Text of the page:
GAAM Emergency Products’ production controller Bill Sinclair recently celebrated 50 years of service.  Bill is highly respected by his peers and colleagues - his knowledge of GAAM  fire pumps is legendary.  Today, Bill proudly supports Australia’s firefighting community by building pumps for our emergency services and fire brigades.

How did you start working for GAAM and how has your role evolved over the years?

I grew up in Fitzroy where I was trained in fitting and turning when I was 14 years old. My friends and family were working at GAAM and they taught me how to build pumps.  I was then hired by GAAM in 1968 to fit pumps to petrol engines. My first project was fitting a GAAM MK60 pump to a Briggs & Stratton engine which led to building the GAAM MK44C. Back then, producing over 30 pumps would be considered a good week.

In those days, we were only a small team with four of us working out of a factory in Brunswick. I worked closely with the business owners, Jack and Stewart Falconer, to help build new pump models for the Bush Fire Council of NSW and Country Fire Authority (CFA) in Victoria. We later moved to a much larger factory in Thomastown. Since then I’ve become production controller, trained staff, and seen a lot of changes.


How has the fire industry changed over the years?

In 50 years, I’ve witnessed first-hand the evolution of the fire protection industry and its growth due to fire protection being a non-mandatory requirement to today where it’s now legislation in Australia.  

We also did everything ourselves in the early days including working our own foundry to making castings however, the demand was nowhere near as high as it is today.  The Ash Wednesday fires in 1983 and the NSW fires in 2005 were defining moments for our industry, with the State Government acknowledging the need to provide more equipment for fire fighters; they were using old trucks that were 30-40 years old and many had been in continuous service since 1968.  Since then, fire equipment has been in high demand due to new regulations around fire preparedness and our work processes have had to evolve to meet that demand.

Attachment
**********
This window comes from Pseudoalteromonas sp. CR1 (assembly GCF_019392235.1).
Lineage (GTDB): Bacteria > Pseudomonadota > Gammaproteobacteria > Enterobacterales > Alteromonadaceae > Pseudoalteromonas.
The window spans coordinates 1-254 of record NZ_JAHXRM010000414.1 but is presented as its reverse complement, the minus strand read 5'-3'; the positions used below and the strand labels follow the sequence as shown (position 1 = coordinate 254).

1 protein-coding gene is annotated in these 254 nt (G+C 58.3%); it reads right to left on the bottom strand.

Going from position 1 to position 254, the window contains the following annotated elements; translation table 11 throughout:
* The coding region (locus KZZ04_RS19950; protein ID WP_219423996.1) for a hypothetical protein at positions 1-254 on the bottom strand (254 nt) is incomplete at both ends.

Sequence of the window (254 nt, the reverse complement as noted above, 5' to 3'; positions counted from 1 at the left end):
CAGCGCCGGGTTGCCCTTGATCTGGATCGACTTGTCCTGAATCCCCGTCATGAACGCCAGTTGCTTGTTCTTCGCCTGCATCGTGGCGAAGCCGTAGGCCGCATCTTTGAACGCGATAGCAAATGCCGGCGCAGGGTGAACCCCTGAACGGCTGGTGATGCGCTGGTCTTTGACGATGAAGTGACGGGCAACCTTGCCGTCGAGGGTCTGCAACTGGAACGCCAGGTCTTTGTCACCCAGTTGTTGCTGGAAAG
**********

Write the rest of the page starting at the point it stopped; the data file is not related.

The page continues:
Workplace safety has also changed significantly. Back in the day a lot of people took things for granted with the “it couldn’t happen to me” perception but there’s always danger. For instance, in our warehouse we no longer use ladders.  They were blacklisted because there were too many falls, but we didn’t have forklifts back then so we relied on ladders to reach the 30ft high racks.


What has been your involvement in firefighting?


While I was never a firefighter, my colleague Ian Price and I were instrumental in designing the GAAM MK250, MK300, MK450 and MK70 pumps, which continue to be used as frontline firefighting pumps across the country.  

I will always support our firefighters by being available to do quick repairs to pumps. When you’re fighting a fire you never know what is going to happen, they spread so quickly and could easily surround you, so everyone is working together and watching each other’s backs.

GAAM has a longstanding partnership in place with all the major fire authorities across the country.  As Australia experiences its worst bushfire season in living memory, the GAAM team has been working overtime, day and night, to ensure pumps and equipment are delivered to firefighters who are fighting fires on the front line.

Enter your email address to receive news and updates from Wormald